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Slot Developer Aruze Gaming To Shut Down Las Vegas HQ In August

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Next month, Aruze Gaming America will be shutting down its Las Vegas headquarters and terminating the contracts of 100 employees. The company is widely recognized as the creator of popular electronic table games such as Shoot to Win Craps and Go Go Claw, but repeated legal and financial issues have taken their toll.

End of an Era

The Nevada Department of Labor, Training and Corrections requires notice of all employment terminations, and Aruze’s filing suggests that the company will wrap up as of August 18. However, additional specifics are not currently accessible although the decision won’t be a surprise to many in the industry.

The move comes approximately half a year after Aruze initiated a Chapter 11 bankruptcy. At the time of the filing, the company explained that it was prompted by financial restructuring endeavors arising from external influences that were not within its jurisdiction.

The bankruptcy documents presented a compilation of allegations made in a distinct legal case targeting an Aruze shareholder, but it didn’t name names. However, Kazuo Okada, a controversial Japanese businessman and previous investor in Wynn Resorts, holds complete ownership of the company.

In a legal battle spanning multiple years against Steve Wynn, Okada was personally represented by the law firm Bartlit Beck LLP. As a result of a settlement in 2018, Universal Entertainment Corp., established by Okada, received a substantial $2.6 billion payout. But, he never paid the law firm for its involvement.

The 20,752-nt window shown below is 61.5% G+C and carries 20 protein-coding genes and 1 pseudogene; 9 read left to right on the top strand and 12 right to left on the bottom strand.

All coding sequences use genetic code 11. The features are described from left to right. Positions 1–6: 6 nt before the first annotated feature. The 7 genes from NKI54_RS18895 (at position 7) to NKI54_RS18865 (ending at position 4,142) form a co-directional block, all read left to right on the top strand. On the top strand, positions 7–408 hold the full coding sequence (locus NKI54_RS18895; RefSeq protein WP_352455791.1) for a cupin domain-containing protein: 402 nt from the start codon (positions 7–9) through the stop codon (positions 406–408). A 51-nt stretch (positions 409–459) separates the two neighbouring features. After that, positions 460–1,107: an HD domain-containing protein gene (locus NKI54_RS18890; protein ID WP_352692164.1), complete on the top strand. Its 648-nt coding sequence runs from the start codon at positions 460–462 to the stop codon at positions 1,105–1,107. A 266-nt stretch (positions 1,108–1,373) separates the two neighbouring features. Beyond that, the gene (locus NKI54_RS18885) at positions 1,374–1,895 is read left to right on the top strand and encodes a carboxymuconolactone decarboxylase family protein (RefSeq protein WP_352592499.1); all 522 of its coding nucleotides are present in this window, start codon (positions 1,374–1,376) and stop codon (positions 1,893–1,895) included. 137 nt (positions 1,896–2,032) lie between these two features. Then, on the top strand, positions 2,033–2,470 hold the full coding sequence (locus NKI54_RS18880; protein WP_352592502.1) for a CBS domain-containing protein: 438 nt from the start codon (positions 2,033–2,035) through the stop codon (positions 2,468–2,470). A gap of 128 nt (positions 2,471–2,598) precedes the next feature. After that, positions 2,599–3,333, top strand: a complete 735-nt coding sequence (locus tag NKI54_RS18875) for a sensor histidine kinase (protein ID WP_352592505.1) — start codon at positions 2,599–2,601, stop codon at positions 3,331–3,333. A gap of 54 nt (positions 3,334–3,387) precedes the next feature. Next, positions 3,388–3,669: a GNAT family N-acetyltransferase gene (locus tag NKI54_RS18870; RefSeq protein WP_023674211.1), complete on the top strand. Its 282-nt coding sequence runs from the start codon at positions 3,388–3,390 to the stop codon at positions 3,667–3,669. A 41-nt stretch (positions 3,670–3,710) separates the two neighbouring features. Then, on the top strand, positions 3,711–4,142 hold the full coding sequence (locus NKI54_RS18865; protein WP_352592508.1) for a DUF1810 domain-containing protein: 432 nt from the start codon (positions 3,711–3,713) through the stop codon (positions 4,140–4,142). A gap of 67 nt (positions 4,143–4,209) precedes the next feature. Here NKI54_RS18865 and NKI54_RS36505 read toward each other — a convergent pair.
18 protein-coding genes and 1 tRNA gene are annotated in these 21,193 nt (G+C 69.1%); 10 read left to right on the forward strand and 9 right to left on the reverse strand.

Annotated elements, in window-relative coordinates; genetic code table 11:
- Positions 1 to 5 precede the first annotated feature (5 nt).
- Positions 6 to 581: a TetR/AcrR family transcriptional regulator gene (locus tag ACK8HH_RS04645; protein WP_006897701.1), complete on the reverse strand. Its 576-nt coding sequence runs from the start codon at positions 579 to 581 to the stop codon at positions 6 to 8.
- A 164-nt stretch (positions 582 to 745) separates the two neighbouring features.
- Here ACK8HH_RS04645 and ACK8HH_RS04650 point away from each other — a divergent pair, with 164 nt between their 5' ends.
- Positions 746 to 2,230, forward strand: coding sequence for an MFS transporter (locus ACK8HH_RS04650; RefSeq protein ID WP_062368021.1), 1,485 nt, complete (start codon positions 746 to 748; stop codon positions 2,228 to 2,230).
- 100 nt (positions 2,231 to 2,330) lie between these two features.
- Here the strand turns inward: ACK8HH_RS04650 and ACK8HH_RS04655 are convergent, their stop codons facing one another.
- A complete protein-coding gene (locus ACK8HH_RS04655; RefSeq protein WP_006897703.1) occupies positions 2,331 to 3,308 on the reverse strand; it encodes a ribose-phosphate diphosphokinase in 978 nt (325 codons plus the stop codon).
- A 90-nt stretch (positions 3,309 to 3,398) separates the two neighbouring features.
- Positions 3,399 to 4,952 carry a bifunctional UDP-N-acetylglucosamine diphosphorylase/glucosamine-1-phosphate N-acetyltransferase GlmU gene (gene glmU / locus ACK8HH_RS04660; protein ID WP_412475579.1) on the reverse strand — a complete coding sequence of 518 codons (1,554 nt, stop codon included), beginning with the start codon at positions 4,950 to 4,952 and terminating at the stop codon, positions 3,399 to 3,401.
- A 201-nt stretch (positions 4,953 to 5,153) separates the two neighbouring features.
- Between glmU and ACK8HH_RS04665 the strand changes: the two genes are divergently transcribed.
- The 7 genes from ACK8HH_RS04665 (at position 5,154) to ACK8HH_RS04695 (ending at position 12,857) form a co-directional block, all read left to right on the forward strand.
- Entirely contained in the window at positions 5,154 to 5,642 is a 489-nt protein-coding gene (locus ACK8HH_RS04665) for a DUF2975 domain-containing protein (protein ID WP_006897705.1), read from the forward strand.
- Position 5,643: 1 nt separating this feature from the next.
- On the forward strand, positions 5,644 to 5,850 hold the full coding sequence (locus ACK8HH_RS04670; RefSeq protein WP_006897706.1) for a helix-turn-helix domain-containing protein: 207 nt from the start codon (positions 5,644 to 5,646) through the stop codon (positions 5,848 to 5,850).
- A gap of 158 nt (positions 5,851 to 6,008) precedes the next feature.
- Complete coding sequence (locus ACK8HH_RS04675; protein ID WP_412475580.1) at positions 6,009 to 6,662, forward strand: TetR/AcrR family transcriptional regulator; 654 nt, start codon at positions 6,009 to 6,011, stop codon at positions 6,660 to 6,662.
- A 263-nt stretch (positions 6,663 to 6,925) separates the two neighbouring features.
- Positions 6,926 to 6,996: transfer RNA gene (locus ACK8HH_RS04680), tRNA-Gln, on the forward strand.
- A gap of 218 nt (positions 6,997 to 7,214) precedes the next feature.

In January, a court ruling was issued regarding Okada's failure to pay a $50 million fee to the law firm, as stated in the court documents. Consequently, the ruling allows Barlit Beck to recover the loan owed by Okada's company.

Trouble Follows Okada

According to the bankruptcy court records, Aruze possesses additional creditors, such as banks, to which it owes approximately $20.8 million. This is in addition to the $50 million Okada owes Bartlit and the numerous other claims listed in the filings of $1.6 million or less.

Okada had previously been ousted as the boss of Universal. Later, when a court in the Philippines ruled that his ouster was illegally, he and a group of supporters forcefully took over Universal’s Okada Manila property in the country.

That coup has brought new trouble upon Okada. A Philippine court judge has now ordered his arrest as part of the endless saga.

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